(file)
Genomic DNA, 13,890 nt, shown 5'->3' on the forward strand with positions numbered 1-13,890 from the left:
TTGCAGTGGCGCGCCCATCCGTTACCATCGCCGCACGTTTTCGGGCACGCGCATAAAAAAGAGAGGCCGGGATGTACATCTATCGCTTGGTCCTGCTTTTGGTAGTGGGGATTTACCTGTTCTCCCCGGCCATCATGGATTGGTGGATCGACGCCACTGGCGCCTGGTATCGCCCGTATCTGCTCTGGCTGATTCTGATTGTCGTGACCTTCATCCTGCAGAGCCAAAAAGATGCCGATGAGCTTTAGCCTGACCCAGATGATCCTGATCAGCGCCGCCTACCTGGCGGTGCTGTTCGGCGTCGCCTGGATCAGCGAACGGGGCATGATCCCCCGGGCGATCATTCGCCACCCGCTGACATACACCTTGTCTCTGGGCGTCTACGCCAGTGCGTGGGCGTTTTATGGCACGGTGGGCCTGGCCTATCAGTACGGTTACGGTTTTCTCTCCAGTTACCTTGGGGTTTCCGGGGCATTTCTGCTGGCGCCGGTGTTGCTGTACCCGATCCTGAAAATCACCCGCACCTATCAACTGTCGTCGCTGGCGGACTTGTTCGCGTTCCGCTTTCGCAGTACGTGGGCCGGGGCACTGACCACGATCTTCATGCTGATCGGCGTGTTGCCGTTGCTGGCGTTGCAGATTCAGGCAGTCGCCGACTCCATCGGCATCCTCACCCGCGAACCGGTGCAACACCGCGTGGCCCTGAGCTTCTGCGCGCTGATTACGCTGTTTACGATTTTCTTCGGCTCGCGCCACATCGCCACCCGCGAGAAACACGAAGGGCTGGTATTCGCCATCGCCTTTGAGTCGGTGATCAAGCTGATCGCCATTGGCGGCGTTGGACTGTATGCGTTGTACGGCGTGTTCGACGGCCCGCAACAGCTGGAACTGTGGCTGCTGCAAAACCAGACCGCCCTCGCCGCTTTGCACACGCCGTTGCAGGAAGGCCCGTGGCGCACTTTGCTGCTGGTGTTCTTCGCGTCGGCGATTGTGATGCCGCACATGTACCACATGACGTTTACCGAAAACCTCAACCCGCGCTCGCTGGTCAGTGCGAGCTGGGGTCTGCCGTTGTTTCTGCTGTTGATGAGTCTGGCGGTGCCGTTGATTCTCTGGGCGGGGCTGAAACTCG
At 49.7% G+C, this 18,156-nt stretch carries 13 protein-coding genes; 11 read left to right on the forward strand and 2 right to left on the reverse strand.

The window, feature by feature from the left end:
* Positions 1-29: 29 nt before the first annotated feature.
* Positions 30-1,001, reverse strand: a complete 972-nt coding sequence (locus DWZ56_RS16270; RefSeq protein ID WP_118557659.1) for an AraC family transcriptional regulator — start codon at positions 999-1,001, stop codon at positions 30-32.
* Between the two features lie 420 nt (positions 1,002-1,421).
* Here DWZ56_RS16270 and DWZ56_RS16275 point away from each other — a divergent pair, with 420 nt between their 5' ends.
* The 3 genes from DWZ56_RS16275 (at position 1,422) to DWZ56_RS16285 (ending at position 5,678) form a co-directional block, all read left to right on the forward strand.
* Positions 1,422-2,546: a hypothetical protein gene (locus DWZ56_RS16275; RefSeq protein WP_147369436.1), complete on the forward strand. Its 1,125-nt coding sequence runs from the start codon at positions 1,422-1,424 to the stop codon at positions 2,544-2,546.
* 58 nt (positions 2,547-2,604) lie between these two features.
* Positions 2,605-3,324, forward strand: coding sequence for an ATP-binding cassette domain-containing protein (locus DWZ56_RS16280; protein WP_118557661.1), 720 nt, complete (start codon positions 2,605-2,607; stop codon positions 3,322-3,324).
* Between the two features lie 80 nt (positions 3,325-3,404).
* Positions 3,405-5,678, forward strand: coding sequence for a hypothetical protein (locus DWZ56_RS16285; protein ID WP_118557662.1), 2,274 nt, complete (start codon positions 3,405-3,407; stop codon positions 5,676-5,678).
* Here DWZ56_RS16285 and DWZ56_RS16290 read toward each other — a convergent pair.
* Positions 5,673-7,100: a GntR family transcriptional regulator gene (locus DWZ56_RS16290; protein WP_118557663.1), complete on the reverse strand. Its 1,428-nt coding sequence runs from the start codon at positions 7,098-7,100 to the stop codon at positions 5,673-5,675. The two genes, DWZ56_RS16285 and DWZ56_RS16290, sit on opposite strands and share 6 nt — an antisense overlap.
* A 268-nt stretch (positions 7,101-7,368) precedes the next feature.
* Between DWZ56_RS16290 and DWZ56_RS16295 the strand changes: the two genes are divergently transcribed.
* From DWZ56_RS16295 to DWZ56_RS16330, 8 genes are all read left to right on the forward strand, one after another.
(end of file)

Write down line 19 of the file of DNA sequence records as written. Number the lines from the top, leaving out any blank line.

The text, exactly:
* From DWZ56_RS16295 to DWZ56_RS16330, 8 genes are all read left to right on the forward strand, one after another.